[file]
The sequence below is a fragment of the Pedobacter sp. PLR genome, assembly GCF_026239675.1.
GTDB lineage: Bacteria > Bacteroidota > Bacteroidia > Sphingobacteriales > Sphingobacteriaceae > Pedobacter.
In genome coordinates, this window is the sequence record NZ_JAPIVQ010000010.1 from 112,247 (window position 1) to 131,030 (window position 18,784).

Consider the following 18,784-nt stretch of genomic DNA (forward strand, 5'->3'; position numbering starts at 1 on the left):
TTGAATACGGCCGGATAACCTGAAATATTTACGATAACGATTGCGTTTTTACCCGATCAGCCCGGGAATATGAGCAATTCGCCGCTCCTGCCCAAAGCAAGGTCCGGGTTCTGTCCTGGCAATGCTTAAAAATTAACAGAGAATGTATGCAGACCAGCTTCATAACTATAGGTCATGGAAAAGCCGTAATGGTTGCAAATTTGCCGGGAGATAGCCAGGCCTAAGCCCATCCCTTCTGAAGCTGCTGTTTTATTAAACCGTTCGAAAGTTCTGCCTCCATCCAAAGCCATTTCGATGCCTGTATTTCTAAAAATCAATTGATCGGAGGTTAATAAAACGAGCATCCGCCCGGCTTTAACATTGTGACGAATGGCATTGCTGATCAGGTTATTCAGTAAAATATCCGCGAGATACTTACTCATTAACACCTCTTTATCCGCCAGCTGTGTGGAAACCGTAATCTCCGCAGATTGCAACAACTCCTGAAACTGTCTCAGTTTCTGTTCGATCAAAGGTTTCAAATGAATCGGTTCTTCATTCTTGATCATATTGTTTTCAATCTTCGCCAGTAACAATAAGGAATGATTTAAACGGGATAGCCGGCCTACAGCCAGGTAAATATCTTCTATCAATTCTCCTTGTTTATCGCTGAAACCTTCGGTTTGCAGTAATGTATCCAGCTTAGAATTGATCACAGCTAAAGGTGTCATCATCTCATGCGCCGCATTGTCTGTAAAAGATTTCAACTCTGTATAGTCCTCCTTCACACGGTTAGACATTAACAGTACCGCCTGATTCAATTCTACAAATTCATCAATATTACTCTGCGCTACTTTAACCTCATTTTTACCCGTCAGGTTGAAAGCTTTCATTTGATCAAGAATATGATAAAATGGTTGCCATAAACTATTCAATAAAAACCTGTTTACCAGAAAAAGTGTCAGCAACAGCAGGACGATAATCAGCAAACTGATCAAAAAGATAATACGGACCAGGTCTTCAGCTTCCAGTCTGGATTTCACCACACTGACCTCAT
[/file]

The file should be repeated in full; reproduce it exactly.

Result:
The sequence below is a fragment of the Pedobacter sp. PLR genome, assembly GCF_026239675.1.
GTDB lineage: Bacteria > Bacteroidota > Bacteroidia > Sphingobacteriales > Sphingobacteriaceae > Pedobacter.
In genome coordinates, this window is the sequence record NZ_JAPIVQ010000010.1 from 112,247 (window position 1) to 131,030 (window position 18,784).

Consider the following 18,784-nt stretch of genomic DNA (forward strand, 5'->3'; position numbering starts at 1 on the left):
TTGAATACGGCCGGATAACCTGAAATATTTACGATAACGATTGCGTTTTTACCCGATCAGCCCGGGAATATGAGCAATTCGCCGCTCCTGCCCAAAGCAAGGTCCGGGTTCTGTCCTGGCAATGCTTAAAAATTAACAGAGAATGTATGCAGACCAGCTTCATAACTATAGGTCATGGAAAAGCCGTAATGGTTGCAAATTTGCCGGGAGATAGCCAGGCCTAAGCCCATCCCTTCTGAAGCTGCTGTTTTATTAAACCGTTCGAAAGTTCTGCCTCCATCCAAAGCCATTTCGATGCCTGTATTTCTAAAAATCAATTGATCGGAGGTTAATAAAACGAGCATCCGCCCGGCTTTAACATTGTGACGAATGGCATTGCTGATCAGGTTATTCAGTAAAATATCCGCGAGATACTTACTCATTAACACCTCTTTATCCGCCAGCTGTGTGGAAACCGTAATCTCCGCAGATTGCAACAACTCCTGAAACTGTCTCAGTTTCTGTTCGATCAAAGGTTTCAAATGAATCGGTTCTTCATTCTTGATCATATTGTTTTCAATCTTCGCCAGTAACAATAAGGAATGATTTAAACGGGATAGCCGGCCTACAGCCAGGTAAATATCTTCTATCAATTCTCCTTGTTTATCGCTGAAACCTTCGGTTTGCAGTAATGTATCCAGCTTAGAATTGATCACAGCTAAAGGTGTCATCATCTCATGCGCCGCATTGTCTGTAAAAGATTTCAACTCTGTATAGTCCTCCTTCACACGGTTAGACATTAACAGTACCGCCTGATTCAATTCTACAAATTCATCAATATTACTCTGCGCTACTTTAACCTCATTTTTACCCGTCAGGTTGAAAGCTTTCATTTGATCAAGAATATGATAAAATGGTTGCCATAAACTATTCAATAAAAACCTGTTTACCAGAAAAAGTGTCAGCAACAGCAGGACGATAATCAGCAAACTGATCAAAAAGATAATACGGACCAGGTCTTCAGCTTCCAGTCTGGATTTCACCACACTGACCTCAT